You know that sleep is vital to your physical and mental health. But, how can you tell whether you’re truly sleeping well? Especially if you work shifts, your sleep probably does not look exactly like other peoples’ sleep. It can be hard to measure your sleep patterns against those of the people around you.
On average, adults should optimally receive between seven and nine hours of sleep each night, but those needs vary individually. For example, some people feel best with eight consecutive hours of sleep, while others do well with six to seven hours at night and daytime napping. Some people feel okay when their sleep schedule changes, while others feel very affected by a new schedule or even one night of insufficient sleep.
Here are some statements about your sleep. If these apply to you
1, it’s a good sign that your sleep is on track. If you’re a shift worker and you don’t agree with many of these, it could mean that you need to make changes in your behaviors and routines to improve your sleep. 1. You fall asleep within 15-20 minutes of lying down to sleep.
2. You regularly sleep a total of seven to nine hours in a 24-hour period.
3. While in your bed, your sleep is continuous—you don’t have long periods of lying awake when you wish to be sleeping.
4. You wake up feeling refreshed, as if you’ve “filled the tank.”
5. You feel alert and are able to be fully productive throughout the waking hours (note, it’s natural for people to feel a dip in alertness during waking hours, but with healthy sleep, alertness returns).
6. Your partner or family members do not notice any disturbing or out of the ordinary behavior from you while you sleep, such as snoring , pauses in breathing, restlessness, or otherwise nighttime behaviors.
Shift workers who try to sleep during the day often wake up after fewer than seven to nine hours, because of the alerting signals coming from their circadian system . This does not mean they don’t need seven to eight hours of sleep per day—it just means it’s harder to sleep during the day. Over time, this can lead to chronic sleep deprivation.
Sleep tips: 6 steps to better sleep
Think about all the factors that can interfere with a good night's sleep — from work stress and family responsibilities to unexpected challenges, such as illnesses. It's no wonder that quality sleep is sometimes elusive.
While you might not be able to control the factors that interfere with your sleep, you can adopt habits that encourage better sleep. Start with these simple tips.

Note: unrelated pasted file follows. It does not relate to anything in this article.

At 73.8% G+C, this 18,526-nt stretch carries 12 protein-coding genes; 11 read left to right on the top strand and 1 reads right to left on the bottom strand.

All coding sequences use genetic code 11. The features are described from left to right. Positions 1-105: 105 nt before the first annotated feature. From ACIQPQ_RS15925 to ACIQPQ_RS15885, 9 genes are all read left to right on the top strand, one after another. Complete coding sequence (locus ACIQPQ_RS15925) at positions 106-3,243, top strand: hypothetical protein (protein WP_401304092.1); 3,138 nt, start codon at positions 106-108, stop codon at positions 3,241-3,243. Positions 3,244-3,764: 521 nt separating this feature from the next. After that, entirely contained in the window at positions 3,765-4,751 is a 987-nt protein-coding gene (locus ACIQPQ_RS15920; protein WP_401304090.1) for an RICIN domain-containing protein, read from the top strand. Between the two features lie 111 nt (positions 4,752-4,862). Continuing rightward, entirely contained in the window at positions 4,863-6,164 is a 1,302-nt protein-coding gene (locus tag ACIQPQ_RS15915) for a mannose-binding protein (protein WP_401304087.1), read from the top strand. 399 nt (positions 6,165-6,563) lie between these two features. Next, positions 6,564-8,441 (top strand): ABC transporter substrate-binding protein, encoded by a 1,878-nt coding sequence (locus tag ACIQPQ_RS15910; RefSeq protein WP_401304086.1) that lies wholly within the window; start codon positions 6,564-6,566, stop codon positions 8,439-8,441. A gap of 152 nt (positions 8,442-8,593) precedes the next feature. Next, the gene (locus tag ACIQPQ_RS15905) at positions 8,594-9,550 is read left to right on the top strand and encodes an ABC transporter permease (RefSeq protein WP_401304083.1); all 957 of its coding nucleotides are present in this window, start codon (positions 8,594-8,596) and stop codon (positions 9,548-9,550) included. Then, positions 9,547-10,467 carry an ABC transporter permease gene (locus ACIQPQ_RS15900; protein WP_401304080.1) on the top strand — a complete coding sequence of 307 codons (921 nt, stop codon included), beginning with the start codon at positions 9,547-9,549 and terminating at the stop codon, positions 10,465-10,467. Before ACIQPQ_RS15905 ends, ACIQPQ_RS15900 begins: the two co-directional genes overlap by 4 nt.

1. Stick to a sleep schedule
Set aside no more than eight hours for sleep. The recommended amount of sleep for a healthy adult is at least seven hours. Most people don't need more than eight hours in bed to achieve this goal.
Go to bed and get up at the same time every day. Try to limit the difference in your sleep schedule on weeknights and weekends to no more than one hour. Being consistent reinforces your body's sleep-wake cycle.
If you don't fall asleep within about 20 minutes, leave your bedroom and do something relaxing. Read or listen to soothing music. Go back to bed when you're tired. Repeat as needed.
2. Pay attention to what you eat and drink
Don't go to bed hungry or stuffed. In particular, avoid heavy or large meals within a couple of hours of bedtime. Your discomfort might keep you up.
Nicotine, caffeine and alcohol deserve caution, too. The stimulating effects of nicotine and caffeine take hours to wear off and can wreak havoc on quality sleep. And even though alcohol might make you feel sleepy, it can disrupt sleep later in the night.
3. Create a restful environment
Create a room that's ideal for sleeping. Often, this means cool, dark and quiet. Exposure to light might make it more challenging to fall asleep. Avoid prolonged use of light-emitting screens just before bedtime. Consider using room-darkening shades, earplugs, a fan or other devices to create an environment that suits your needs.
Doing calming activities before bedtime, such as taking a bath or using relaxation techniques, might promote better sleep.
4. Limit daytime naps
Long daytime naps can interfere with nighttime sleep. If you choose to nap, limit yourself to up to 30 minutes and avoid doing so late in the day.
If you work nights, however, you might need to nap late in the day before work to help make up your sleep debt.
5. Include physical activity in your daily routine
Regular physical activity can promote better sleep. Avoid being active too close to bedtime, however.
Spending time outside every day might be helpful, too.
6. Manage worries
Try to resolve your worries or concerns before bedtime. Jot down what's on your mind and then set it aside for tomorrow.
Stress management might help. Start with the basics, such as getting organized, setting priorities and delegating tasks. Meditation also can ease anxiety.
Know when to contact your doctor
Nearly everyone has an occasional sleepless night — but if you often have trouble sleeping, contact your doctor. Identifying and treating any underlying causes can help you get the better sleep you deserve.